World heritage site 'could be under threat by cuts in canal funding'
A funding cut of over £300 million poses a “serious threat” to the Llangollen canal and world heritage site, according to a member of the Welsh Senedd.
Llyr Gruffydd, who represents North Wales in the Senedd, says the sharp reduction is “alarming” and has warned that it will lead to an “inevitable” decline in the condition of the canal network and could even result in closures.
The UK Government recently announced a long-term funding settlement for the Canal & River Trust which includes Glandŵr Cymru/Canal & River Trust in Wales, for the period from 2027 to 2037.
The network in Wales, includes the Pontcysyllte Aqueduct, the Chirk Aqueduct and the 11 miles of the Llangollen canal which has been designated a Unesco World Heritage Site - a section which begins in Shropshire.
Both aqueducts were designed by renowned civil engineer Thomas Telford.
Mr Gruffydd, of Plaid Cymru, has said the “irresponsible” decision by the UK Government puts this Unesco World Heritage site at risk and has called on ministers to think again.
He says the scale of the proposed cut has been projected to rise each year to reach a nearly £50m annual reduction by the end of the new grant agreement period in 2036.
Mr Gruffydd said: “This irresponsible decision by the UK Government presents a serious threat to the canal network in Wales.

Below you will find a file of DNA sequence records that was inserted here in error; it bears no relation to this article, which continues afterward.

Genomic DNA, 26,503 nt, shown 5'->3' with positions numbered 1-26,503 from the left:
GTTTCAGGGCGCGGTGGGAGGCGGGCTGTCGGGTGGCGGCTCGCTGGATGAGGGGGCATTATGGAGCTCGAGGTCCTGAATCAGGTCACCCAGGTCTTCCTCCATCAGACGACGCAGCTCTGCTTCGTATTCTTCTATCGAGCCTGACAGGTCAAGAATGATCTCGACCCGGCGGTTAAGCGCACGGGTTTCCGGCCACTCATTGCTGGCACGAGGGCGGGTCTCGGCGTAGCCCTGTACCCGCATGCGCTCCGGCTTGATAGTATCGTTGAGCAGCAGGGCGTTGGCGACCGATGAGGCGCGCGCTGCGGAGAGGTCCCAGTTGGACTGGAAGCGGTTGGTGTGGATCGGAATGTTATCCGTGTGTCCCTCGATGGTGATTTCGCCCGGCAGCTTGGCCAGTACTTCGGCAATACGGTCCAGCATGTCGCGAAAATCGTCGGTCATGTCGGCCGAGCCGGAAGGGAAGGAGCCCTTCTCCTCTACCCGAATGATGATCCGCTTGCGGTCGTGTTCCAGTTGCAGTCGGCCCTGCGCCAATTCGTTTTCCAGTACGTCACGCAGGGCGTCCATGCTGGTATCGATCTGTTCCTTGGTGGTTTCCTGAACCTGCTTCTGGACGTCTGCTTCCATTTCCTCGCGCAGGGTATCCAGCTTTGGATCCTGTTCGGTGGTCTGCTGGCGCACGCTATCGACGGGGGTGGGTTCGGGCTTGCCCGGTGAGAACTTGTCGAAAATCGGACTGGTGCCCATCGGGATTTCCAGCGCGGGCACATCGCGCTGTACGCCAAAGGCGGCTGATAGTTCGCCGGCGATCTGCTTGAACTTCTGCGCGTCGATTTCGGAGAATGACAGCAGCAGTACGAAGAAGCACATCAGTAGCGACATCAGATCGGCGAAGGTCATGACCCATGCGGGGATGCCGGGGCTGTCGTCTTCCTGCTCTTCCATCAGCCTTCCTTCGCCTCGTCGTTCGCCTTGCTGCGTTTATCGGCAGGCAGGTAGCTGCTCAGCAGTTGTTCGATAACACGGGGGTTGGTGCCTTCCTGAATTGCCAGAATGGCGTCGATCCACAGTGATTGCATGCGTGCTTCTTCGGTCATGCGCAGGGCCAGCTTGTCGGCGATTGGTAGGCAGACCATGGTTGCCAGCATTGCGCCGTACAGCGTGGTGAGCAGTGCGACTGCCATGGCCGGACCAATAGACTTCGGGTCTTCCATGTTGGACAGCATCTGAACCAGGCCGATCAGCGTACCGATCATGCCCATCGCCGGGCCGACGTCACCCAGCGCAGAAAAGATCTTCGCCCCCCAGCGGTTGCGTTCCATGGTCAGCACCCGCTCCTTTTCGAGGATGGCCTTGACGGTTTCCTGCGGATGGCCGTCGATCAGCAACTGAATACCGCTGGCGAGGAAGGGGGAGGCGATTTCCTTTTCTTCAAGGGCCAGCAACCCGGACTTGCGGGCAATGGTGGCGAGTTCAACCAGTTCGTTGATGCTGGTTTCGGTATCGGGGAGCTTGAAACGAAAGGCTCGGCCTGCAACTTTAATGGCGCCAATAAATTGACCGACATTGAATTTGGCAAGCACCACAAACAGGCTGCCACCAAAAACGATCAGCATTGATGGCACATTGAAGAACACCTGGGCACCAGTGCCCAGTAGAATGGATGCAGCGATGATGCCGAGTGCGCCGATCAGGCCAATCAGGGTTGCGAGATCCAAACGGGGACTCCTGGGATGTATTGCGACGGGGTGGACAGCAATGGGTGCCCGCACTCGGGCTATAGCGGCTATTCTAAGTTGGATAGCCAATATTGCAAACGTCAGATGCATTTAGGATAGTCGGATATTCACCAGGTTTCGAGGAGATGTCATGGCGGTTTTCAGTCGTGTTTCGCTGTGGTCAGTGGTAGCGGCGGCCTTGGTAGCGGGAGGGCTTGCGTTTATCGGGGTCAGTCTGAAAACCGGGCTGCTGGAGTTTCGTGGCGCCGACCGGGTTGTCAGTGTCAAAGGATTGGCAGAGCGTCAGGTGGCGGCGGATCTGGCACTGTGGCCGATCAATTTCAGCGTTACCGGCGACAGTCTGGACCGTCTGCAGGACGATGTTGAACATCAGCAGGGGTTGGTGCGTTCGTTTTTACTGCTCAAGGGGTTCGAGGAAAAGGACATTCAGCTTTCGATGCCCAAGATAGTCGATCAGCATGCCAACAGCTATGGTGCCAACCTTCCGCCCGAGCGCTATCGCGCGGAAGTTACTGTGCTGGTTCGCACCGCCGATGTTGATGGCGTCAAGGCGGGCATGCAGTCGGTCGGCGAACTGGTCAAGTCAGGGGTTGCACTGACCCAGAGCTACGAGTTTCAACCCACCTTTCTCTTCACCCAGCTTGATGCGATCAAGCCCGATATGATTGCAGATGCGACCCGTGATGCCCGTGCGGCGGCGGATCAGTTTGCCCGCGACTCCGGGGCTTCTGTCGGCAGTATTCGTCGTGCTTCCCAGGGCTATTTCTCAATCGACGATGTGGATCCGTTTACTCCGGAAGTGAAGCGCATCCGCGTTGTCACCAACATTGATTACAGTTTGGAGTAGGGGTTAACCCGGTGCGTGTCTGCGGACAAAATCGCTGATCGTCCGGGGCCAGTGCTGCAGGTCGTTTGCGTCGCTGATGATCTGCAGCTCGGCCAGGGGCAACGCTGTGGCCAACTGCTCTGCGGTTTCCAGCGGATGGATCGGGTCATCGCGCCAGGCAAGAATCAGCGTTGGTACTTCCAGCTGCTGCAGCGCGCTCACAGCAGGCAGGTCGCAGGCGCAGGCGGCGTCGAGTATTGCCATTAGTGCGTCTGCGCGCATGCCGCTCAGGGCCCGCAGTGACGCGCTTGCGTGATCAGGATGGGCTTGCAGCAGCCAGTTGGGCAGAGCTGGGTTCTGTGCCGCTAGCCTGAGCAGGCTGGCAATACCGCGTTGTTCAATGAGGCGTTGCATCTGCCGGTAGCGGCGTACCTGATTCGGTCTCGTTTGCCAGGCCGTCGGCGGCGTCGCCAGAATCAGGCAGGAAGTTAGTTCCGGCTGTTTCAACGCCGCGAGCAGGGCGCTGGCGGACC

“It should be remembered that these are historic waterways and they include a Unesco World Heritage Site.
“The Pontcysyllte Aqueduct, the Chirk Aqueduct, as well as 11 miles of the Llangollen Canal are an important part of our industrial heritage in Wales, and this funding cut by the UK Government clearly puts them at risk.
“It represents almost a halving of real-terms public funding for canals in the ten years from 2027 compared with recent years. It will inevitably lead to a decline in the condition of the canal network and the alarming prospect of canal closures.
“It has been shown that the network of canals delivers substantial benefits to the economy, to people and communities, and to nature and biodiversity.
“The announcement risks turning back the clock on one of Wales’ greatest heritage regeneration stories and will lead to the loss of both vital nature habitat and treasured public spaces with a loss of substantial benefits for millions of people.
“To make matters worse, the decision to reduce long-term funding comes at a time when, the cost of maintaining the historic canals, locks, bridges, aqueducts, embankments, reservoirs and other critical assets is increasing.
“This is in part due to the rising impact of climate change with more periods of drought and extreme storm events.
“The canals bring the benefits of green space and nature corridors into urban areas, reaching millions of people, creating wildlife corridors, contributing to flood defences and drainage, and transferring water to support public water supply.
“Research has shown that the canals support local jobs and boost the economy. They also deliver social welfare value to people and communities including significant physical and mental health benefits.
“Tory ministers need to seriously think again about this damaging decision.”